Squeaky rattles

This is a great one for encouraging baby to locate sound, and visually track due to its high contrast design. Babies continue to develop their eyesight after they are born, so this encourages them to focus their eyes and interest them with sound.


Rain maker

Another great one for locating sound, and as baby becomes slightly older, they can enjoy the cause and effect of turning these over in their hand. This is another great one for encouraging babies to bring their hands to midline (centre of their body which is a skill required for all fine motor activities).


Baby Contrast Pattern Book

I love this great high contrast book to entice babies’ interest and support their visual and visual perceptual development (visual development is more than just how clear the eyes can “see” but how the brain makes sense of what the eyes are seeing). Visual perception is needed for understanding how the world works around us, it super writing, drawing, mathematics, dressing and more!


Sensory Balls

These are fab for little hands to explore, and a variety of different sounds for them to tune into. Also great for rolling the balls and baby tracking them with eyes and later for encouraging them to crawl after them.


Play Eggs

Fantastic early shape sorter, and for encouraging bilateral integration (using two hands together in a co-ordinated way) and for learning cause and effect by squeaking the chick and pulling apart. Also great for early visual perceptual development.


Top 10 Gifts for Infants age 1 – 3 years
At this stage your little one will be exploring much more movement with their bodies, learning how to coordinate movement skillfully whilst learning more about the world around them. They will begin to become much more dexterous with their fingers, and demonstrate more complex problem solving skills. Here are my Top 10 gifts for infants aged 1-3 years.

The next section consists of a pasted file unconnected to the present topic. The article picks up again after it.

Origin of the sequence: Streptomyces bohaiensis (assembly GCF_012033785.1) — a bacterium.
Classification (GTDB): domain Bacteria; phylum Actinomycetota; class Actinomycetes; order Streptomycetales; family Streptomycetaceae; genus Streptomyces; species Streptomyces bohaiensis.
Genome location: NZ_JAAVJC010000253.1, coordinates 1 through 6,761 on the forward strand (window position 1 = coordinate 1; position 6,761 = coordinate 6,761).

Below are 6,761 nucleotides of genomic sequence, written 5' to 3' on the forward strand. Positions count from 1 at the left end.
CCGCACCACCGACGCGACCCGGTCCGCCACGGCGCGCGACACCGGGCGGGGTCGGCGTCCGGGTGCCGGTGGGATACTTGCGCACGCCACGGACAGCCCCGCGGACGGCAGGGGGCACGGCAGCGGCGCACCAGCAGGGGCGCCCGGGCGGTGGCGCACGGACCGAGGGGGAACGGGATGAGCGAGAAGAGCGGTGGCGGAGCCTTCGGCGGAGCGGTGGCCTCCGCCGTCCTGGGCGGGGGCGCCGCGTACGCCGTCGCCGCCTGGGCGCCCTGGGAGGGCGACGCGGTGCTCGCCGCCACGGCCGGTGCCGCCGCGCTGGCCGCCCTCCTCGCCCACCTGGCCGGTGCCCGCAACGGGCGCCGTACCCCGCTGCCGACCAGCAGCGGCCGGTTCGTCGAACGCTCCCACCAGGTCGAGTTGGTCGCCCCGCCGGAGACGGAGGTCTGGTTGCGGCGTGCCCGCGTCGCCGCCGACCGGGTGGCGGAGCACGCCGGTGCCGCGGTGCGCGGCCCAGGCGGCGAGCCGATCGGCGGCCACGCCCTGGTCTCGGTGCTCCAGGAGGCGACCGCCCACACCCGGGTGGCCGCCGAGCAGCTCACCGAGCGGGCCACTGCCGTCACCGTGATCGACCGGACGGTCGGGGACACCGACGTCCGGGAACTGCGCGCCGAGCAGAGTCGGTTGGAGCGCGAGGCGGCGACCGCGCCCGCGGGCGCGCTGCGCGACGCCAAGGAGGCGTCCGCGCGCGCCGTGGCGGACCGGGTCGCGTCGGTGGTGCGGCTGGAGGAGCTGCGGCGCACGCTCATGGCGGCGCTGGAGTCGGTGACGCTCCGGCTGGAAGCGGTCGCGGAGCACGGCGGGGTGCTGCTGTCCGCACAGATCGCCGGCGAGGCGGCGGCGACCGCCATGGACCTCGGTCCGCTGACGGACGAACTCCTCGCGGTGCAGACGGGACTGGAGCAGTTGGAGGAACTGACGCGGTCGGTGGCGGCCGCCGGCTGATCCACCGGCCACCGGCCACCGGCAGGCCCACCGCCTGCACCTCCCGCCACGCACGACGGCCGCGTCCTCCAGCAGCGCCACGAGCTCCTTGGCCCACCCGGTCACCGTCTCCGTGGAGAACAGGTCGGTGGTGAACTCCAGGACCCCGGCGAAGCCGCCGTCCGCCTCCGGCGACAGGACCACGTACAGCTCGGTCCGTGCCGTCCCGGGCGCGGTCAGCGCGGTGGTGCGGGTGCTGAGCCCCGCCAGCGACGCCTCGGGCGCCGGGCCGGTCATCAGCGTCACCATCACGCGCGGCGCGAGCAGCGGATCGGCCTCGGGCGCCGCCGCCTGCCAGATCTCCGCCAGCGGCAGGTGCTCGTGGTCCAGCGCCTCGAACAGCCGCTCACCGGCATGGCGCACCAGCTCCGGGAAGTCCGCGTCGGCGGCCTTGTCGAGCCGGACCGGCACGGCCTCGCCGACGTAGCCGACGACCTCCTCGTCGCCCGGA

Baby grip crayons

Encouraging children to use crayons is great from a young age! These are much easier for little hands to grip and are non-toxic. A first starter for introducing mark making on a page and supporting early writing skills.

Pegged Wooden Puzzles

Great puzzle for encouraging both an early pincer grip as well as visual perceptual skills – both needed for later writing skills, numeracy skills, dressing and problem solving.


Shape Sorter

Wonderful toy for early matching skills, hand-eye coordination and developing those important visual perceptual skills. I love that this toy makes a sound too when it slides down, making this an interesting toy to young children.


Push-Along Walker

A much safer and more developmentally appropriate toy to encourage babies to walk with support. I recommend a push along walker as opposed to a sit on walker in order to protect your baby’s hip and spine development and foot placement. These two options are great for including other play opportunities such as building blocks or interactive buttons for cause and effect and fine motor skills.


Activity table

Great for standing practise and encouraging little ones to explore a variety of interactive activities all in one! It’s great that the top section of this toy is also detachable, so a sitting baby can also explore from the floor.


Pop -Up Toy

A simple but often most loved toy for little ones. Encourages them to use their hands with different grasps and technique. Also great for the element of surprise as well as visual perceptual development.


Pop-Up Wooden Puppet Toy

Similar benefits to the previous pop-up toy, however this one is also a good one for encouraging your littles one’s pincer grip and early hand-eye coordination – all needed for skills such as dressing, using cutlery, using a pencil and more. Great for colour matching too.